Wednesday, October 26, 2011

Beware of both Bonus Armies' endgames.

The Awl got around to the 1932 Bonus Army in a feature yesterday. The article went online before the Oakland PD did its worst but last night's news can't have surprised author Bruce Cox. Among other things, he mentions that demonstration's brutal endgame, when General Douglas MacArthur (yeah, same one) sent soldiers with bayonets into Anacostia Flats to wreck a protest encampment of impoverished war vets. Nasty mess. Two dead.

I was fretting about this history back in February, in the context of Tahrir Square. Now as then I'm worried that indefinite outdoor encampment protests, over time, tend to sag under their own weight and become unpopular. Thence camps become vulnerable to official claims that they need to be swept away for their own good or public health reasons or some such nonsense. Or, alternatively, everyone gets so tired of sitting in those tents that they'll take almost any concession as an excuse to pack up -- and the whole shebang gets sold out for some mess of pottage or other.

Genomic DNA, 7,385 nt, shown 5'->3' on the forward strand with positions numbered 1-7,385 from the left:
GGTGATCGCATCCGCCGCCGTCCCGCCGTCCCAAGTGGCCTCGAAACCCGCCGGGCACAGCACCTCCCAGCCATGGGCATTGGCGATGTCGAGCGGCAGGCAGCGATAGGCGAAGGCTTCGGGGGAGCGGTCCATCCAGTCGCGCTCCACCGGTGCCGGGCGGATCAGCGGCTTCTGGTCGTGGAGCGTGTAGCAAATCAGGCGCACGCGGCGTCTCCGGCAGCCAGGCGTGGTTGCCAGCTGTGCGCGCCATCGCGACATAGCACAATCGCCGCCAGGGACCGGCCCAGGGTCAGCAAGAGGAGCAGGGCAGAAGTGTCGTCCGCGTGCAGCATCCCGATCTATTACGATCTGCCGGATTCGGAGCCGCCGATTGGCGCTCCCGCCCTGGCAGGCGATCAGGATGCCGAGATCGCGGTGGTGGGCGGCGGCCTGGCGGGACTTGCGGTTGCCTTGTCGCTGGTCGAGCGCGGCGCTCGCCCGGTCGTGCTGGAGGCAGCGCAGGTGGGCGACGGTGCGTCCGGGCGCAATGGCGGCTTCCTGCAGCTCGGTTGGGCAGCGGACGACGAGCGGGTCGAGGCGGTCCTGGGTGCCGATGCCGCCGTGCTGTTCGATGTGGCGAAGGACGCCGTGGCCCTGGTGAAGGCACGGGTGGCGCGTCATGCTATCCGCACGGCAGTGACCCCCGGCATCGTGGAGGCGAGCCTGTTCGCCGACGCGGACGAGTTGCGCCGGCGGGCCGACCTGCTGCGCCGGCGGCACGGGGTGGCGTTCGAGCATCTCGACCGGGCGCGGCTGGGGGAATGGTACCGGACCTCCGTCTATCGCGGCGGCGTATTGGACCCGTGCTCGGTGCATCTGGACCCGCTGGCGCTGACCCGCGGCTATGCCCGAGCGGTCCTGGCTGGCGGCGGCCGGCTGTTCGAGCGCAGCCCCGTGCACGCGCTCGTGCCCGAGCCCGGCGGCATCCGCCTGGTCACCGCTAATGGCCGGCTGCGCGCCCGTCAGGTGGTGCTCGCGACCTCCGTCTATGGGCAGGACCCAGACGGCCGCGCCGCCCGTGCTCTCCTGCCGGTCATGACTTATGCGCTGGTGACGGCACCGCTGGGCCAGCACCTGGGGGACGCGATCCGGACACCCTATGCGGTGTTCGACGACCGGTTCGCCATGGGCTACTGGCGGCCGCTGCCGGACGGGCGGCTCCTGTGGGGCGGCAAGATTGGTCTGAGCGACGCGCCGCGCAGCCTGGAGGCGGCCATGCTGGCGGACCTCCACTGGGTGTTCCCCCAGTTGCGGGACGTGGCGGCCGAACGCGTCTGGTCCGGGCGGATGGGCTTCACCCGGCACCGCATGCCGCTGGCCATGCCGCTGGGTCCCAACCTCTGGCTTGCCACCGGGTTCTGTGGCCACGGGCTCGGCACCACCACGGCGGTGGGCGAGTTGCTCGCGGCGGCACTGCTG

So this Occupy movement needs to keep moving. Just sitting down and digging in and suffering conspicuously doesn't work beyond a certain point. I'm not saying they should leave public spaces yet, nor that public demonstrations should ever stop entirely. I'm just saying that any one tactic has a finite useful life.

As I noted before, there's a little hope to find in the story of the second Bonus Army, in 1933, which the Roosevelts (not Hoover by then) met with a friendlier official response. But, then, as current Wikipedia wisdom notes, really the 1933 protest didn't achieve a lot -- it simply "was defused with promises instead of military action."

The San Francisco organizers' practice of moving the camp site from time to time seems like one good way to avoid stagnation, but sooner or later these new communities of people looking after each other in downtown public spaces can't stay exclusively or continuously in those public spaces. The neighborliness and the indignation and the democratic energy will have to move indoors at some point to keep from going sour. Not yet, maybe, but at some point.

Probably everyone serious has thought of all this already, but just my $0.02.

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